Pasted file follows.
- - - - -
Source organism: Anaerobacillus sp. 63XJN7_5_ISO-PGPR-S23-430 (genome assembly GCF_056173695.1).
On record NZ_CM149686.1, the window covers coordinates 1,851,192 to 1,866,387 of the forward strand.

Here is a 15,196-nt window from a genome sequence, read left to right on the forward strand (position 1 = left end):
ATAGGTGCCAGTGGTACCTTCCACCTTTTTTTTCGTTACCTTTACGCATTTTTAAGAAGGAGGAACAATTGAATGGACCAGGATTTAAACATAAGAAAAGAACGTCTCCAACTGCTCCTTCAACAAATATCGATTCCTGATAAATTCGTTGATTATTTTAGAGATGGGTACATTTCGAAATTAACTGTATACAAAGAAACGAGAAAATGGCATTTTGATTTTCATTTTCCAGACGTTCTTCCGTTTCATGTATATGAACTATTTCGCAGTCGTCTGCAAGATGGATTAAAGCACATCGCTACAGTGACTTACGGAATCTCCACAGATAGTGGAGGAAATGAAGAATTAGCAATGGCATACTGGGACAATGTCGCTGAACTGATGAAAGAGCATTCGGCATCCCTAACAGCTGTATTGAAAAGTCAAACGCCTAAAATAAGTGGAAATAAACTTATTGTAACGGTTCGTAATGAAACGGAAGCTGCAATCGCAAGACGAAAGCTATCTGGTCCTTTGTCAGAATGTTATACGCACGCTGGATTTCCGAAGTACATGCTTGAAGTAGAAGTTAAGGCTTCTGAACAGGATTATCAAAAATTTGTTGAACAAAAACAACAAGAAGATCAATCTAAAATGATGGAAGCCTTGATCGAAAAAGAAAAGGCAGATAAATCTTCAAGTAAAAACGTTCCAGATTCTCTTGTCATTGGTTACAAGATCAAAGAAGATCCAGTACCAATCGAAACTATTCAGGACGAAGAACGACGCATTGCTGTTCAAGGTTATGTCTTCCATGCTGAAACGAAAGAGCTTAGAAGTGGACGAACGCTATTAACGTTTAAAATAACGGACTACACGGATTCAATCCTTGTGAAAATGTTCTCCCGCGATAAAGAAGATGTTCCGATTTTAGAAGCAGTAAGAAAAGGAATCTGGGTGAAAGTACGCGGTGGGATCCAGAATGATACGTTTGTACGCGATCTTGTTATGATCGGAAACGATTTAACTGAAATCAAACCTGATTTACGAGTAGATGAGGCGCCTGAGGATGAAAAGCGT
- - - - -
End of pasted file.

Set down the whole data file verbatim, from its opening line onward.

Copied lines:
Source organism: Anaerobacillus sp. 63XJN7_5_ISO-PGPR-S23-430 (genome assembly GCF_056173695.1).
On record NZ_CM149686.1, the window covers coordinates 1,851,192 to 1,866,387 of the forward strand.

Here is a 15,196-nt window from a genome sequence, read left to right on the forward strand (position 1 = left end):
ATAGGTGCCAGTGGTACCTTCCACCTTTTTTTTCGTTACCTTTACGCATTTTTAAGAAGGAGGAACAATTGAATGGACCAGGATTTAAACATAAGAAAAGAACGTCTCCAACTGCTCCTTCAACAAATATCGATTCCTGATAAATTCGTTGATTATTTTAGAGATGGGTACATTTCGAAATTAACTGTATACAAAGAAACGAGAAAATGGCATTTTGATTTTCATTTTCCAGACGTTCTTCCGTTTCATGTATATGAACTATTTCGCAGTCGTCTGCAAGATGGATTAAAGCACATCGCTACAGTGACTTACGGAATCTCCACAGATAGTGGAGGAAATGAAGAATTAGCAATGGCATACTGGGACAATGTCGCTGAACTGATGAAAGAGCATTCGGCATCCCTAACAGCTGTATTGAAAAGTCAAACGCCTAAAATAAGTGGAAATAAACTTATTGTAACGGTTCGTAATGAAACGGAAGCTGCAATCGCAAGACGAAAGCTATCTGGTCCTTTGTCAGAATGTTATACGCACGCTGGATTTCCGAAGTACATGCTTGAAGTAGAAGTTAAGGCTTCTGAACAGGATTATCAAAAATTTGTTGAACAAAAACAACAAGAAGATCAATCTAAAATGATGGAAGCCTTGATCGAAAAAGAAAAGGCAGATAAATCTTCAAGTAAAAACGTTCCAGATTCTCTTGTCATTGGTTACAAGATCAAAGAAGATCCAGTACCAATCGAAACTATTCAGGACGAAGAACGACGCATTGCTGTTCAAGGTTATGTCTTCCATGCTGAAACGAAAGAGCTTAGAAGTGGACGAACGCTATTAACGTTTAAAATAACGGACTACACGGATTCAATCCTTGTGAAAATGTTCTCCCGCGATAAAGAAGATGTTCCGATTTTAGAAGCAGTAAGAAAAGGAATCTGGGTGAAAGTACGCGGTGGGATCCAGAATGATACGTTTGTACGCGATCTTGTTATGATCGGAAACGATTTAACTGAAATCAAACCTGATTTACGAGTAGATGAGGCGCCTGAGGATGAAAAGCGT